Hong Kong approves ban on local ivory trading by 2021

Animal conservation activists hold pictures of elephants being killed for their ivory tusks outside the Legislative Council, Wednesday, Jan. 31, 2018, to urge Hong Kong lawmakers to approve a ban on ivory sales. The placards with Chinese words that read "Hong Kong lawmakers: Stop ivory sales immediately!" (AP Photo/Kin Cheung)

Hong Kong lawmakers give final approval to government proposal to ban local ivory trading in Chinese territory by 2021

HONG KONG — Hong Kong lawmakers gave final approval on Wednesday to a government proposal banning local ivory trading in the Chinese territory by 2021, with conservation groups hailing it as a major victory in the fight to save elephants.

Lawmakers overwhelmingly supported the measure, voting 49-4 to amend the existing law to outlaw sales of ivory in Hong Kong, which researchers say is the world's biggest retail ivory market.

The proposal also includes significantly stiffer penalties to deter smuggling of ivory and other highly endangered species.

Under the new law, the maximum sentence will increase to a 10 million Hong Kong dollar ($1.3 million) fine, double the current amount, and 10 years in prison, up from the current two years.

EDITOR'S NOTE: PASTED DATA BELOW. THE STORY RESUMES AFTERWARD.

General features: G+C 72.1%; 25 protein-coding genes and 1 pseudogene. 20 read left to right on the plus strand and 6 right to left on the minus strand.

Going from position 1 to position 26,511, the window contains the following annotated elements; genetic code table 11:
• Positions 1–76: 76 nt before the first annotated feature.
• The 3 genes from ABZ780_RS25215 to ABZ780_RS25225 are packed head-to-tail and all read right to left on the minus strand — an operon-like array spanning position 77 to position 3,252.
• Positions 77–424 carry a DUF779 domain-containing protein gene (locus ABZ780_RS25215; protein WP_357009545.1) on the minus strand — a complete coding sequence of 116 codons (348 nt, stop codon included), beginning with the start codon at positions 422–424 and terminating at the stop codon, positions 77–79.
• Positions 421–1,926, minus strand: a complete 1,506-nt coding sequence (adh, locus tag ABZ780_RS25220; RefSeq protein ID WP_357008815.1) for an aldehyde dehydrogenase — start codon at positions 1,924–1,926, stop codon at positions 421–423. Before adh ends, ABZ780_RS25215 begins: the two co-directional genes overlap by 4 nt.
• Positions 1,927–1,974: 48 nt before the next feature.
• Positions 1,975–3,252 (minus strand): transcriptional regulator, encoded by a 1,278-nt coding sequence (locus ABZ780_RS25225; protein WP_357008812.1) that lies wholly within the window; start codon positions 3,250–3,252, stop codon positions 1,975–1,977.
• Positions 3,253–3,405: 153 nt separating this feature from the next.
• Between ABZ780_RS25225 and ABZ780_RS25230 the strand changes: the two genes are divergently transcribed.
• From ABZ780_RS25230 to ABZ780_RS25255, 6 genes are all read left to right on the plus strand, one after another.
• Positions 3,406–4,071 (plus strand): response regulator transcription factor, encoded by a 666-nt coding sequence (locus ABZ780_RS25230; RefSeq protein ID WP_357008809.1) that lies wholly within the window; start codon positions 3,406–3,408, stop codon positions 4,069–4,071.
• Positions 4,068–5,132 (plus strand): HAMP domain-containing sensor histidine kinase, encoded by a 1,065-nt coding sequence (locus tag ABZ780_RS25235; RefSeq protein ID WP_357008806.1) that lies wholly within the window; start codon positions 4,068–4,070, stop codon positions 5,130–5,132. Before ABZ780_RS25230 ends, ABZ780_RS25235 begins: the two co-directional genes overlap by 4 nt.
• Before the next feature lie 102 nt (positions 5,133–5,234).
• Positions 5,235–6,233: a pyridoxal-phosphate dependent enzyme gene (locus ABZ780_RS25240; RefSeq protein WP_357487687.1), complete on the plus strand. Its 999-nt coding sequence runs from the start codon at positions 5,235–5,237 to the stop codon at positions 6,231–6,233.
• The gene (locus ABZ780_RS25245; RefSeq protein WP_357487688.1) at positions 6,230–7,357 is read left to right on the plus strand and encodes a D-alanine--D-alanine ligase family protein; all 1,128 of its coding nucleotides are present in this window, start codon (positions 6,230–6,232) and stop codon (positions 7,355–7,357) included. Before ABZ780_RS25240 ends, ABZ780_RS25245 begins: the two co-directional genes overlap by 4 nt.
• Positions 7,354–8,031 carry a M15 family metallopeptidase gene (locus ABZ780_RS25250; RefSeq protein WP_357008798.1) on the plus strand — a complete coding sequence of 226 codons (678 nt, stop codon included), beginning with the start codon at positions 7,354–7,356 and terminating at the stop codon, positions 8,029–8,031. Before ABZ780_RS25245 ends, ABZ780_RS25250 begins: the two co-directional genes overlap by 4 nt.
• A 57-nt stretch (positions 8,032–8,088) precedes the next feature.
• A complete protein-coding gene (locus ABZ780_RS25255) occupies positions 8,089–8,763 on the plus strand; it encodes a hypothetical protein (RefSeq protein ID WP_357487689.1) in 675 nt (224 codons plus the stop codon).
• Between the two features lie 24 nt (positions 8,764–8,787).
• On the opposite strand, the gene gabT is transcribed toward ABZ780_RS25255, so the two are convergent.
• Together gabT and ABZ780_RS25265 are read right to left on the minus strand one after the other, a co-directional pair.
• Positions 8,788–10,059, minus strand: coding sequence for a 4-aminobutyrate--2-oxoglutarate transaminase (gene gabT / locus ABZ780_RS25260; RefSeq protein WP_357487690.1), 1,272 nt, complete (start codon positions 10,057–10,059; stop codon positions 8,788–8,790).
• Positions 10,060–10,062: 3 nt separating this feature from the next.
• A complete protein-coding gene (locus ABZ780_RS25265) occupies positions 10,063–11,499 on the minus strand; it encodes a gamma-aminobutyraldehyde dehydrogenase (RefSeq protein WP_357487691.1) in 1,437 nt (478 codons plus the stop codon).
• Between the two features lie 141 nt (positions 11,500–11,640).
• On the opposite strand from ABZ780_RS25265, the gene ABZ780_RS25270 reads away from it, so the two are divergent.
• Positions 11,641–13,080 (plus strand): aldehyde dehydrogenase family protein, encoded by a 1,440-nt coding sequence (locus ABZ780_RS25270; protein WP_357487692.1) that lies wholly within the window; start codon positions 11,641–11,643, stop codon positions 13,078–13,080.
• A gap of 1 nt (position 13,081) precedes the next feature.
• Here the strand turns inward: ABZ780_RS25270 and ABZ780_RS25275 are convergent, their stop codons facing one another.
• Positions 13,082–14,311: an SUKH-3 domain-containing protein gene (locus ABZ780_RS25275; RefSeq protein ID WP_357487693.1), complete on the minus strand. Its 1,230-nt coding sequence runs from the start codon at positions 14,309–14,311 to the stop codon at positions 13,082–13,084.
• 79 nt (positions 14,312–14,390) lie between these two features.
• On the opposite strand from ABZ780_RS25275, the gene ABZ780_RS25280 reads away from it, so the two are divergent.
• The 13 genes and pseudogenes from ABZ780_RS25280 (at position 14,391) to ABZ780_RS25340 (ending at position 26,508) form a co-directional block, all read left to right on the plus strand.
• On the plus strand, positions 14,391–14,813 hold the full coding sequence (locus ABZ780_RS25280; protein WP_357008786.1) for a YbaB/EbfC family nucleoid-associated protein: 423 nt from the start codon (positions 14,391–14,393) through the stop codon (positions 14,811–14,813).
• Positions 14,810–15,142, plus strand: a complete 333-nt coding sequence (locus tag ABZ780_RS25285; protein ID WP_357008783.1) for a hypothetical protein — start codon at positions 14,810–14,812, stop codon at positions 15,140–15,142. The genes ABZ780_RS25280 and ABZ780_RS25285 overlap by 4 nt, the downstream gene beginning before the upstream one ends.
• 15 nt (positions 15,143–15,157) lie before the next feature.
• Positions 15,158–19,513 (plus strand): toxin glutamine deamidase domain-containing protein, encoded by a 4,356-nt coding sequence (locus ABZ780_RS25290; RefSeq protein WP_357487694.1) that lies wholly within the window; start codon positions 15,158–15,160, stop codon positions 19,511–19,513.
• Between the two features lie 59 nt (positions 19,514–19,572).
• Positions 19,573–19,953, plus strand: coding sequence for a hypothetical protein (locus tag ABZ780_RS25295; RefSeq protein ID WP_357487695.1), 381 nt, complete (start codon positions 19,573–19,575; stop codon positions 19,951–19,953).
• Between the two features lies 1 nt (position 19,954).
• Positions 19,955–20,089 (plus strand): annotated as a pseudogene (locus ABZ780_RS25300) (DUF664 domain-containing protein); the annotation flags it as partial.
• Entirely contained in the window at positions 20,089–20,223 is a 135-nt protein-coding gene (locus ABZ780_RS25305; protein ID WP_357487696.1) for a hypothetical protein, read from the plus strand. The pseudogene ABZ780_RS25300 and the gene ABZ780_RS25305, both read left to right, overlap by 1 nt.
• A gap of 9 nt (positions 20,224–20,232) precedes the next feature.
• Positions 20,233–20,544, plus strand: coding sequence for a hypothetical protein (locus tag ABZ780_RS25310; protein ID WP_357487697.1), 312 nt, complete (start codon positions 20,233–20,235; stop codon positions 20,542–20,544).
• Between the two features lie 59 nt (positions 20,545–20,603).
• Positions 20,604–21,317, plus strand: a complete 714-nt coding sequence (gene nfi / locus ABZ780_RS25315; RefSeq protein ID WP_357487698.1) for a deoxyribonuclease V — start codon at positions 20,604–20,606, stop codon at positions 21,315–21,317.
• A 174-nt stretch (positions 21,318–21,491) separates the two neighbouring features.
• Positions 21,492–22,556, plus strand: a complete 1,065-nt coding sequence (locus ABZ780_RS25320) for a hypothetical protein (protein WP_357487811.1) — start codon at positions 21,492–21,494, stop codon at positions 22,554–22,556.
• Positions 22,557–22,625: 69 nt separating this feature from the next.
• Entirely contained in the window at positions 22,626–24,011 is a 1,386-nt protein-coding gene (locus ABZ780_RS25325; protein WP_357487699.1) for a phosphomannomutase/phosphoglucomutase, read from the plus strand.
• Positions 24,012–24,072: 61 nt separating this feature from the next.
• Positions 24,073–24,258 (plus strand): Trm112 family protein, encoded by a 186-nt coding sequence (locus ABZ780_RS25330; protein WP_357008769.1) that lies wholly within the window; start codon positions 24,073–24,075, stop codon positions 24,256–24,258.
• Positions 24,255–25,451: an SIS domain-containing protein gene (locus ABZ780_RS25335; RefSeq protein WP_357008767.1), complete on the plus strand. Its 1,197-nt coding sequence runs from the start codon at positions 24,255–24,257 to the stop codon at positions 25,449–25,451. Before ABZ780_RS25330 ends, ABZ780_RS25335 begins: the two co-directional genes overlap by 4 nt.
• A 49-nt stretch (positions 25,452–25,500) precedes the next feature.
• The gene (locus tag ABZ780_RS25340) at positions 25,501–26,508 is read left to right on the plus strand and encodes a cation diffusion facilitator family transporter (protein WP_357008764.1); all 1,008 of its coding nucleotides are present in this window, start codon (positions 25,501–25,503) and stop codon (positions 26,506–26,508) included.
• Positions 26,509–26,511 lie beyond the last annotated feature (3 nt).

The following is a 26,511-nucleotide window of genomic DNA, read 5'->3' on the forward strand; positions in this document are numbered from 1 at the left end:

Wildlife activists applauded the move, even as Hong Kong moves more slowly than Beijing. Mainland China, the biggest source of global ivory demand, banned sales at the start of the year after shutting all carving factories and shops last March.

"A ban on ivory sales with heavier penalties in Hong Kong shows a clear commitment towards the future of African elephants," Cheryl Lo of the World Wildlife Fund said in a statement. "This will help reverse the trend of elephant poaching and illegal ivory trafficking."

The existing Hong Kong law allowed domestic sales of ivory dating from before CITES, or the Convention on International Trade in Endangered Species of Wild Fauna and Flora. Under CITES, ivory trading started to be regulated in the mid-1970s before a total ban in 1990 on international sales.

Activists say there are signs that unscrupulous dealers were exploiting that loophole to "launder" newer, illicit ivory, making Hong Kong a major black market trading hub.

They hailed the ban as a major step in efforts to slow the poaching that results in the annual slaughter of tens of thousands of elephants and threatens the lives of park rangers in Africa.

The Hong Kong government refused to offer any compensation to the city's dozens of ivory shop owners and hundreds of licensed traders, who had demanded tens of millions of dollars in return for giving up their ivory stockpile, estimated at 670 metric tons (740 short tons).

The new law will take effect in stages, with the full ban coming into effect at the end of 2021 after traders' current licenses expire.

Conservation groups, worried that Hong Kong's five-year enforcement gap with mainland China would fuel an increase in illegal trading, urged authorities to enforce regulations and step up monitoring.

WWF also called for governments in other Asian countries such as Vietnam, Laos, Cambodia and Japan to institute similar bans, saying there was evidence that those markets are increasingly catering to Chinese visitors.

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